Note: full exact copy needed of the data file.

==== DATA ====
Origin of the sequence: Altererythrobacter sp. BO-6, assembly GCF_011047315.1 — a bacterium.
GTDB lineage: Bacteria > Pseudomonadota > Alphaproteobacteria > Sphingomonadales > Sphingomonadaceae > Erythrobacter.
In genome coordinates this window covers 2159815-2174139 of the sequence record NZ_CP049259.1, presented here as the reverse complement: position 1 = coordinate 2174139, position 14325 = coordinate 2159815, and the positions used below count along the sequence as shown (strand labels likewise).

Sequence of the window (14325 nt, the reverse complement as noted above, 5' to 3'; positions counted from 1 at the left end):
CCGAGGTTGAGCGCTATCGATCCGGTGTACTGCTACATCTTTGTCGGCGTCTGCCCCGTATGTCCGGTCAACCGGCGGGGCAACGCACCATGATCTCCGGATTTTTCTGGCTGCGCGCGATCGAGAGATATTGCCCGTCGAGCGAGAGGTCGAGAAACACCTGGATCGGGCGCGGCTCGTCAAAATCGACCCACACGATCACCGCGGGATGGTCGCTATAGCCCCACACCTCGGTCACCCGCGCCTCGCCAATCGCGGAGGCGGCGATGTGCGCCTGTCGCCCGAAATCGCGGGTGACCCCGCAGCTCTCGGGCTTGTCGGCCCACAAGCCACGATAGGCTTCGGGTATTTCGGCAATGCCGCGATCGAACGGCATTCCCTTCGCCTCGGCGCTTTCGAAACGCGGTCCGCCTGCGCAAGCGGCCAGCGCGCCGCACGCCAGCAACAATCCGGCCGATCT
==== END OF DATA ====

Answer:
Origin of the sequence: Altererythrobacter sp. BO-6, assembly GCF_011047315.1 — a bacterium.
GTDB lineage: Bacteria > Pseudomonadota > Alphaproteobacteria > Sphingomonadales > Sphingomonadaceae > Erythrobacter.
In genome coordinates this window covers 2159815-2174139 of the sequence record NZ_CP049259.1, presented here as the reverse complement: position 1 = coordinate 2174139, position 14325 = coordinate 2159815, and the positions used below count along the sequence as shown (strand labels likewise).

Sequence of the window (14325 nt, the reverse complement as noted above, 5' to 3'; positions counted from 1 at the left end):
CCGAGGTTGAGCGCTATCGATCCGGTGTACTGCTACATCTTTGTCGGCGTCTGCCCCGTATGTCCGGTCAACCGGCGGGGCAACGCACCATGATCTCCGGATTTTTCTGGCTGCGCGCGATCGAGAGATATTGCCCGTCGAGCGAGAGGTCGAGAAACACCTGGATCGGGCGCGGCTCGTCAAAATCGACCCACACGATCACCGCGGGATGGTCGCTATAGCCCCACACCTCGGTCACCCGCGCCTCGCCAATCGCGGAGGCGGCGATGTGCGCCTGTCGCCCGAAATCGCGGGTGACCCCGCAGCTCTCGGGCTTGTCGGCCCACAAGCCACGATAGGCTTCGGGTATTTCGGCAATGCCGCGATCGAACGGCATTCCCTTCGCCTCGGCGCTTTCGAAACGCGGTCCGCCTGCGCAAGCGGCCAGCGCGCCGCACGCCAGCAACAATCCGGCCGATCT